CELL DIVISION AND COHESINOPATHIES
Our research interest is focused on the study of Cell Division and Rare Diseases. We investigate the fundamental mechanisms that control chromosome segregation and mitotic progression- the canonical role of mitotic proteins (1); and on the other hand, we study the functions of a chromosome segregation-associated complex, the cohesin complex, in a human disease such as the Cornelia de Lange Syndrome- the non-canonical role of mitotic proteins (2).
1. THE REGULATION OF THE MITOSIS AND CHROMOSOME SEGREGATION
To study the mechanisms governing mitosis regulation we use mostly the budding yeast as a model organism. The cell cycle in budding yeast is very similar to the cell cycle in humans and is regulated by the same proteins that are conserved through evolution; therefore, it is a perfect model for understanding the cell cycle.
The cell cycle is an ordered series of events happening in eukaryotic cells to grow and divide into two new cells. Basically, cells must complete four major events during the cell cycle: growth (G1 and G2 phases), replicate the DNA (S phase), segregate the chromosome (M phase) and divide (cytokinesis). The cell cyle in budding yeast is very similar to the cell cycle in humans and is regulated by the same proteins that are conserved through evolution.
Proper and timely chromosome segregation is crucial to maintain genome stability and it is at the heart of every mitotic and meiotic cell cycle. Chromosome mis-segregation is tightly linked to tumourigenesis, sterility, mental retardation, miscarriages and birth related defects.
Mitotic exit encompasses an ordered series of events from chromosome segregation during anaphase to completion of cell division by cytokinesis. The budding yeast phosphatase Cdc14 is a major regulator of these events (review in Mocciaro and Schiebel 2010; Meadows and Millar 2015). Two pathways, FEAR (Cdc14 early anaphase release) and MEN (mitotic exit network) activate Cdc14 (Figure 1). However, we do not fully understand the separate and specific regulation of the FEAR and MEN components or how these pathways are coordinated during anaphase. Our group focus in the investigation of those key questions.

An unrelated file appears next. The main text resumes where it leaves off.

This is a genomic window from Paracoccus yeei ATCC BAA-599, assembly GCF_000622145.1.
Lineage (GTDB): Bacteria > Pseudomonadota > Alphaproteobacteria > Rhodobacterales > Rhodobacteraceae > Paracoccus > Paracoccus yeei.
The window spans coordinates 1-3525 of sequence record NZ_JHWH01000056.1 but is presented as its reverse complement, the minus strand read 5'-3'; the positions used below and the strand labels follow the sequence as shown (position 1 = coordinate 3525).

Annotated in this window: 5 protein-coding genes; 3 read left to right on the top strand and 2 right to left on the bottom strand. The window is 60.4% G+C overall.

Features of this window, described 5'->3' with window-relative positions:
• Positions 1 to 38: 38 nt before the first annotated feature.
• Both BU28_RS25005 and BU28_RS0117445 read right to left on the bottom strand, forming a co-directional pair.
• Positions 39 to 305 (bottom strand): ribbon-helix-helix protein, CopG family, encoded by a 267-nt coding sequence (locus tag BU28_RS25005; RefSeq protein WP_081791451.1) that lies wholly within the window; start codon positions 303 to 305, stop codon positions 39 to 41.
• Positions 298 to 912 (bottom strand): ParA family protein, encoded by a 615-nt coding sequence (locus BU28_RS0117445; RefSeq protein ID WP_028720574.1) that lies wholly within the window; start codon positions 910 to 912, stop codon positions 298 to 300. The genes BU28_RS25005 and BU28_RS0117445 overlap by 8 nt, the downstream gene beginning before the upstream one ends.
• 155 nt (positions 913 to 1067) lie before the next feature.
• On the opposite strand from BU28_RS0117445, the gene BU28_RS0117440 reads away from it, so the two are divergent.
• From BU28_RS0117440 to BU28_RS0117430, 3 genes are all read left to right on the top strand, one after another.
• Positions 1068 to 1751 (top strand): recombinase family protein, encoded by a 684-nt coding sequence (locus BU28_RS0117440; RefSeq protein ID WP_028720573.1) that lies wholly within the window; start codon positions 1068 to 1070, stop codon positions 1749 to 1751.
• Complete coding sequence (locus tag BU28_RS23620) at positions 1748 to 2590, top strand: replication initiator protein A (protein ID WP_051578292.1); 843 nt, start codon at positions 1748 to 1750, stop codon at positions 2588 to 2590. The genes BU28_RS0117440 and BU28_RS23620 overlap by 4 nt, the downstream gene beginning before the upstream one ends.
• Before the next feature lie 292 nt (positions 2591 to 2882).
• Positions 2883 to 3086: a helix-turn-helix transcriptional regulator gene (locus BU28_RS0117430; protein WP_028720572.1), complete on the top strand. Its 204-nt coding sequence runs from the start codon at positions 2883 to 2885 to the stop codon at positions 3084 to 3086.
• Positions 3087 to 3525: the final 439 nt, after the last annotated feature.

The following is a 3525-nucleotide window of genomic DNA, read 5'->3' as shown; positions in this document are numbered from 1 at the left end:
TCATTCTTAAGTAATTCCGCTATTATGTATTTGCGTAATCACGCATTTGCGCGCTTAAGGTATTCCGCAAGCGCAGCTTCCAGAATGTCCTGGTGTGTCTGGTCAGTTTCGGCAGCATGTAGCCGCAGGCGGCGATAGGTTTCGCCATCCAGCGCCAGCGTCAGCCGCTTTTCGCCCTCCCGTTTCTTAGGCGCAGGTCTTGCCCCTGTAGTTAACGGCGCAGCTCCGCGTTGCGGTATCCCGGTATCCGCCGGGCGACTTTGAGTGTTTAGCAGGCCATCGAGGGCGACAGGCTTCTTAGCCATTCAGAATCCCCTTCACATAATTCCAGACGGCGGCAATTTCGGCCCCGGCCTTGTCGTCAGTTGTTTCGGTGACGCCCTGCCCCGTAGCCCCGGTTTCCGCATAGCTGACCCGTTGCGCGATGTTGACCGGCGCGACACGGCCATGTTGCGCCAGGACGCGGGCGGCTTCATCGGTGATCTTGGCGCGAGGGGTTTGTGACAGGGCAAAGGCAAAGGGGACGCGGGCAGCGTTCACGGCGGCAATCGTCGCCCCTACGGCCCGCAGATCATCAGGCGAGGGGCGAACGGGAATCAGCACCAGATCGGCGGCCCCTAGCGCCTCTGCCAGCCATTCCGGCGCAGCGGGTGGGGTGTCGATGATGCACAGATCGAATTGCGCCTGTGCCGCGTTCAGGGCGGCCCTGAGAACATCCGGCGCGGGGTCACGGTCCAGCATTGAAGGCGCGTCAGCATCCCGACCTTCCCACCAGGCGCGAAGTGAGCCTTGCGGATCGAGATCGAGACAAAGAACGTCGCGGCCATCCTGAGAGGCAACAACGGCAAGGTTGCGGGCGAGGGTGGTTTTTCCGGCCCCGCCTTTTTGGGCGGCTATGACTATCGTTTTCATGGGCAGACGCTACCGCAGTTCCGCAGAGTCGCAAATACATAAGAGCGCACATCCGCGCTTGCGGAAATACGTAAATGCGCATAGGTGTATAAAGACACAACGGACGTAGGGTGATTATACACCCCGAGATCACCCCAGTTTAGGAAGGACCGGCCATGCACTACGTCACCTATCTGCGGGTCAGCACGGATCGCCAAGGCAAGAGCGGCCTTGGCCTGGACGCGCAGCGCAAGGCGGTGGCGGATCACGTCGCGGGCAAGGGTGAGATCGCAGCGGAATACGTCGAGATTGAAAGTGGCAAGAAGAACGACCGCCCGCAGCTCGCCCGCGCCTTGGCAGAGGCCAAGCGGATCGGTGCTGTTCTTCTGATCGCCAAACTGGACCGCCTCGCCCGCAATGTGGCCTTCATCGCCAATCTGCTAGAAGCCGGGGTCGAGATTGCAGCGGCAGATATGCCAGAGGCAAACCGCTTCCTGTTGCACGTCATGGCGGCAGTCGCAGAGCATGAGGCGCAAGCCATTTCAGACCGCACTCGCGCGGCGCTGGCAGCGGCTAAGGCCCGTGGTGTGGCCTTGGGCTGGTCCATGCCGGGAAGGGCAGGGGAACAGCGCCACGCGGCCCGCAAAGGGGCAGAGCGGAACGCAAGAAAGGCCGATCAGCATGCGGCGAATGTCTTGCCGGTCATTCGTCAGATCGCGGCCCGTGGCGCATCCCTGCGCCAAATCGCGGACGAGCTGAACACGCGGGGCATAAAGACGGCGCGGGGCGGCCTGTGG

2. THE STUDY OF THE COHESIN FUNCTIONS IN RARE DISEASES: THE CORNELIA DE LANGE SYNDROME.
Cornelia de Lange syndrome (CdLS) is a rare disease characterized by growth and mental retardation, craniofacial anomalies and microcephaly. Mutations in five genes that correspond to cohesin-related proteins have been identified in 75% of individuals with clinically diagnosed CdLS: NIPBL, SMC1A, SMC3, RAD21 and HDAC8. Cohesin complex acts as the chromosomal “glue” and is essential for sister chromatids cohesion and their posterior segregation. Recently, numerous observations suggest that cohesin has an important role in the organization of the chromosome architecture. In this project our main objective is to study how the cohesin and Nipbl mutations found in CdLS patients cause the disease phenotypes.
In this research line we aim to get new insight into the cohesin roles in non-diving cells. We expect to further confirm the involvement of cohesin complex in gene expression regulation and how its mutations induce human malignancies as CdLS.